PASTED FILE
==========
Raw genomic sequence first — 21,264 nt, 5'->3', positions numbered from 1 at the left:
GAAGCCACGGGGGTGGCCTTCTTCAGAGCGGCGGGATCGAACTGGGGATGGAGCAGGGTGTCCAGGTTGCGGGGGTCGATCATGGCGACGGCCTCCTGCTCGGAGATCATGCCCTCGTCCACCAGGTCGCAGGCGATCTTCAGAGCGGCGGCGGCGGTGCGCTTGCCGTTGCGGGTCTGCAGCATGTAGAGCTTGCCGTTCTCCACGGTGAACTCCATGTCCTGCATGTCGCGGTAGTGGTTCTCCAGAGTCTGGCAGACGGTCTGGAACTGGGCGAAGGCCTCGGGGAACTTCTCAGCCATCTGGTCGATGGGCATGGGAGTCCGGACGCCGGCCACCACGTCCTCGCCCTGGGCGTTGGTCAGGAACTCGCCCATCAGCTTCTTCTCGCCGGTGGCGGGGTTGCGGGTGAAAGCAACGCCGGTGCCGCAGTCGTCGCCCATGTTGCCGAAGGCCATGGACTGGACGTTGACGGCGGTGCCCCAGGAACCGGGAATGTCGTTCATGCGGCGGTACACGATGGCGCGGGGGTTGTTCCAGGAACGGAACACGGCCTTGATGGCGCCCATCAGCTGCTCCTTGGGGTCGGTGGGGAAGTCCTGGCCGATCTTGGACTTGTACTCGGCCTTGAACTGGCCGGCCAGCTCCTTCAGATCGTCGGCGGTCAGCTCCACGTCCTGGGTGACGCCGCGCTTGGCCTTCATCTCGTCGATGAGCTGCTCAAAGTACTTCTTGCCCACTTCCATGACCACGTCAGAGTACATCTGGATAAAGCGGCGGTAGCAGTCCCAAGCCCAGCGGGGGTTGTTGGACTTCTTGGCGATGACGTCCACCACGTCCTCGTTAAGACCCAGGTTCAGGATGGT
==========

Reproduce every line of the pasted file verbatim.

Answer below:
Raw genomic sequence first — 21,264 nt, 5'->3', positions numbered from 1 at the left:
GAAGCCACGGGGGTGGCCTTCTTCAGAGCGGCGGGATCGAACTGGGGATGGAGCAGGGTGTCCAGGTTGCGGGGGTCGATCATGGCGACGGCCTCCTGCTCGGAGATCATGCCCTCGTCCACCAGGTCGCAGGCGATCTTCAGAGCGGCGGCGGCGGTGCGCTTGCCGTTGCGGGTCTGCAGCATGTAGAGCTTGCCGTTCTCCACGGTGAACTCCATGTCCTGCATGTCGCGGTAGTGGTTCTCCAGAGTCTGGCAGACGGTCTGGAACTGGGCGAAGGCCTCGGGGAACTTCTCAGCCATCTGGTCGATGGGCATGGGAGTCCGGACGCCGGCCACCACGTCCTCGCCCTGGGCGTTGGTCAGGAACTCGCCCATCAGCTTCTTCTCGCCGGTGGCGGGGTTGCGGGTGAAAGCAACGCCGGTGCCGCAGTCGTCGCCCATGTTGCCGAAGGCCATGGACTGGACGTTGACGGCGGTGCCCCAGGAACCGGGAATGTCGTTCATGCGGCGGTACACGATGGCGCGGGGGTTGTTCCAGGAACGGAACACGGCCTTGATGGCGCCCATCAGCTGCTCCTTGGGGTCGGTGGGGAAGTCCTGGCCGATCTTGGACTTGTACTCGGCCTTGAACTGGCCGGCCAGCTCCTTCAGATCGTCGGCGGTCAGCTCCACGTCCTGGGTGACGCCGCGCTTGGCCTTCATCTCGTCGATGAGCTGCTCAAAGTACTTCTTGCCCACTTCCATGACCACGTCAGAGTACATCTGGATAAAGCGGCGGTAGCAGTCCCAAGCCCAGCGGGGGTTGTTGGACTTCTTGGCGATGACGTCCACCACGTCCTCGTTAAGACCCAGGTTCAGGATGGT